My name is Glenn Edward Johnson, born in Mineola, New York on December 31, 1946, to Mary and George Johnson. I grew up in Deer Park, New York on Long Island and a member of the graduation class of 1965 at Half Hollow Hills High School. In June of 1966, at the age of 19, I was drafted into the US Army, entered active duty in Brooklyn with basic training at Fort Gordon, Georgia. Before chow, we had to maneuver across 14 rotating monkey bars, and I was three seconds off the record when running the obstacle course. My footlocker was always straight, my shoes were polished, and I could make my bed like a professional soldier. Haircuts were ninety cents, and my hair was short short.
While attending advanced individual artillery training in Oklahoma at Ft Sill, I volunteered for Vietnam. During the Vietnam buildup, many units, primarily artillery, trained and deployed from Ft Irwin, California. My military operational specialist (MOS) was 13E20; field artillery, fire direction control specialist. Our battalion shipped out from Oakland California, May 1966, and sailed for twenty-three days to Vietnam with a stop in Subic Bay, Philippines. We arrived at the port of Vung Tau which lies in southern part of South Vietnam and assigned to a very large and safe base camp, Cu Chi. This camp was located south of the Viet Cong stronghold known as the Iron Triangle. The 25th Infantry Division had its headquarters at Cu Chi from January 1966 until February 1970. I was afraid of the sound of every round fired during the first few months, even when not on duty. After four or five months, I was made head of my section of fire direction center. We worked twelve hours on and twelve hours off. When not in base camp, we made fire support bases. About one hundred guys would build bunkers and fox holes, and we moved every three to five days. During the monsoon season, we would move by helicopter fairly regularly. Water was scarce and we often had to shower in the monsoon rain or swim in B52 bomb craters that filled up with water.
December 1966, when travelling in the back of a truck, we were moving fast and hitting bumps like crazy. My rifle slipped out of my hand hit me in the mouth. My lip was badly cut, and I knocked out my front teeth. I must have cursed for an hour or two. The doc fixed me up and made me a temporary bridge, which was no big deal, but better than walking around with no teeth.
It was easy to lose track of time and I forgot my dad's birthday, May of '67. On the 27th, about a mile outside our perimeter, the Viet Cong over ran one of our base camp patrols but we brought our artillery fire on them and most got back to base okay.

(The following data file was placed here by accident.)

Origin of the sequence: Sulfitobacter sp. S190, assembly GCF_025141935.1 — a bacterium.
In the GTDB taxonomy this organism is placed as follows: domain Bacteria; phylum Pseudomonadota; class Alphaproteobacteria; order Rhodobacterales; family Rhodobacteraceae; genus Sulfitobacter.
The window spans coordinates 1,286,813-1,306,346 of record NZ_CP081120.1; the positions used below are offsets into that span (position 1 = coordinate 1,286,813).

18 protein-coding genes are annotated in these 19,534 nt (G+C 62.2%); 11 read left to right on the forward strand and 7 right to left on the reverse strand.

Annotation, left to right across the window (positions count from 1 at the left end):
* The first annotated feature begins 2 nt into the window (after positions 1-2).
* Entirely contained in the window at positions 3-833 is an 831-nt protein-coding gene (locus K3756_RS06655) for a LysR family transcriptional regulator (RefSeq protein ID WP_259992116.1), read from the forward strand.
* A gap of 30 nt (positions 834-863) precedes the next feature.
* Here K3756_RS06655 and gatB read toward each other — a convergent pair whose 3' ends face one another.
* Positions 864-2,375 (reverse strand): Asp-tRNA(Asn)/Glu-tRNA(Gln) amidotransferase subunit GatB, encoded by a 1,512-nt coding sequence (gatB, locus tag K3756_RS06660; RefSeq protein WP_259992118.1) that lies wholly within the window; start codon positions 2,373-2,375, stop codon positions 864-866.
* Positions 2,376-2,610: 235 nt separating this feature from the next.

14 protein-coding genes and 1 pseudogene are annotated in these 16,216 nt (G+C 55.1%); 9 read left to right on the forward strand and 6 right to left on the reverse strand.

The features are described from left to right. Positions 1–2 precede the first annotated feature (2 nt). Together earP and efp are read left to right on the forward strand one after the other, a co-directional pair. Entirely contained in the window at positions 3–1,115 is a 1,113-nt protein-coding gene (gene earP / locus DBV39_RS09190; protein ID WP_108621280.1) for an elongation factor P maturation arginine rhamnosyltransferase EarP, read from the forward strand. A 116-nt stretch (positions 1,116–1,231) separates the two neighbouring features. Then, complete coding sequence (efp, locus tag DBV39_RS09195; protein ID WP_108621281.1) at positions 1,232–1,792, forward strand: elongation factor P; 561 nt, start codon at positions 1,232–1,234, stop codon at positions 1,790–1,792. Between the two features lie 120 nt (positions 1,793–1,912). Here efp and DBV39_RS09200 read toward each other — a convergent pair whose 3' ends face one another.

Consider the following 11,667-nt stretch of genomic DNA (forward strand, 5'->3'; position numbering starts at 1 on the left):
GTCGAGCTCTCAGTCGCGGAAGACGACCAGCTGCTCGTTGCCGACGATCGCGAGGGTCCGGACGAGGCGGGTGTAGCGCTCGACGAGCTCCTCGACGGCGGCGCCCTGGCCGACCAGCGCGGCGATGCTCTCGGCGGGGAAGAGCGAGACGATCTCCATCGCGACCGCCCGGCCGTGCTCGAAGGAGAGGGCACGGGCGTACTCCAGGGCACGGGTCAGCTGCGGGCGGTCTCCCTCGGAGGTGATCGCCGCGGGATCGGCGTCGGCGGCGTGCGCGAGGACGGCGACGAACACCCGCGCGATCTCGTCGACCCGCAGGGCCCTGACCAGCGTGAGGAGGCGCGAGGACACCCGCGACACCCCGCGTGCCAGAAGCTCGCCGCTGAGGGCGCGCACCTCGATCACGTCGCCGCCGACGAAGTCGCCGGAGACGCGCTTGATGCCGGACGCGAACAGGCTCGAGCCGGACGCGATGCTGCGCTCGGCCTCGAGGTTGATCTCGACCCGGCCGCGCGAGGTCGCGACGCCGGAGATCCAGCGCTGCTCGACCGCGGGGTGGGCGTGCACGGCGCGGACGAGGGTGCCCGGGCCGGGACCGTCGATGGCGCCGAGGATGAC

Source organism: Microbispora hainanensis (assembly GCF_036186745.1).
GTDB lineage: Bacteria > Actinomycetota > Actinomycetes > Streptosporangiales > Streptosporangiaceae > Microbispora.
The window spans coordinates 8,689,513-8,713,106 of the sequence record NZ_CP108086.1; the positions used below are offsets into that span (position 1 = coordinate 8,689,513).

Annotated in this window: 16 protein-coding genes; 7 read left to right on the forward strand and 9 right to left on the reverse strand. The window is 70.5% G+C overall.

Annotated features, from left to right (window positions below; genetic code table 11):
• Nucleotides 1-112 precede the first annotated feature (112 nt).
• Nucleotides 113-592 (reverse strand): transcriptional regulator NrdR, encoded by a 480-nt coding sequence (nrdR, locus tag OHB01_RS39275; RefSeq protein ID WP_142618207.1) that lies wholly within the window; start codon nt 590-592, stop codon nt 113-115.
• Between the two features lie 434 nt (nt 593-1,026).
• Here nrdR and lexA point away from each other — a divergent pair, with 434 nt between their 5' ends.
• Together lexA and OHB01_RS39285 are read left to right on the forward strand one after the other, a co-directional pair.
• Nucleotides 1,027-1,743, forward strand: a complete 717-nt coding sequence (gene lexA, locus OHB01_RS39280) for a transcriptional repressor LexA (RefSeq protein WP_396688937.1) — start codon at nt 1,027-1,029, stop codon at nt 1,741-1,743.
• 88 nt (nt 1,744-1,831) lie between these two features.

I wrote to my parents as often as possible to reassure them I was okay, and let mom know I missed her cooking. The dehydrated eggs provided for breakfast tasted like a combination of leather and rubber. I was sending money home, on payday, to buy a car and my parents would mail me auto buy-lines to check out prices. I would cut out pictures of cars that interested me and I would send the cut outs to them to keep in a regular album for reference. I was interested in the Chevy Chevelle, Dodge Charger, or Dodge Road Runner.
In my letter of June 19, 1967, I stated I was learning to live with the rain and heat. I was getting tanner by the day and my hair was down to my back. I asked my mom to send Kool-Aid, cashews, pistachios, and some albums by Bobby Vinton and The Beach Boys. It was always a treat when she sent me ravioli. I lost track of time again and wished my parents a Happy Anniversary. It was east to lose track of time, but I always knew when it was Friday because we got fish to eat and on Mondays, we took our Malaria pills.
For a change of pace, I was out on patrol, September 1967, walking through rice patties two feet deep in mud and blowing up Viet Cong tunnels. We moved in October to our next position along the Saigon River and experienced heavy rains.
On January 16, 1968, I reported to my parents that we had moved nine times over the last three weeks. I had 87 days left in Uncle Sam's Army and remember when I had 328 days... time was sure on my side.
We received word that we were heading back to Cu Chi. It was Chinese New Year, and there was to be a 72-hour cease fire, which never happened. We were rocketed and received mortar fire every night through early February. Our bunker took a direct hit on February 3, 1968; one dead, four wounded (including me) and three of us had been scheduled to be shipped stateside. I spent seven days in a hospital in Vietnam, seven days in Japan, then transferred to Valley Forge General Hospital in Phoenixville, Pennsylvania. When in Japan, I contacted my parents to inform them of my injuries. I knew my mother would have a heart attack if military showed up at their home with the notification so I opted to wait and call them directly. I was paralyzed from the waist down and wondered if I would ever walk again and enjoy playing ball. It was months before I started to get some feeling and movement in my legs. I spent nearly ten months in the hospital and was honorably retired from the United States Army on November 12, 1968.
When returning to the states, I was hoping for a "welcome home Glenn" sign which did not come to pass. I know thousands of soldiers had it a lot worse than me and I'm fortunate to be alive as over 57,000 service men and women did not return home to their families. My life moved forward and I have two beautiful daughters and three grandsons.
I am grateful to all who have served and those who are currently serving our country. Thank you for providing me the opportunity to share my story.
SP4 Glenn Johnson
B Battery, 6th Battalion
25th Infantry Division
Now of Wilson, NC
P.S. I bought a 69 Chevelle.
This letter was read on the 50th Anniversary of the TET Offensive in South Vietnam at the Calverton National Cemetery
Calverton, Long Island New York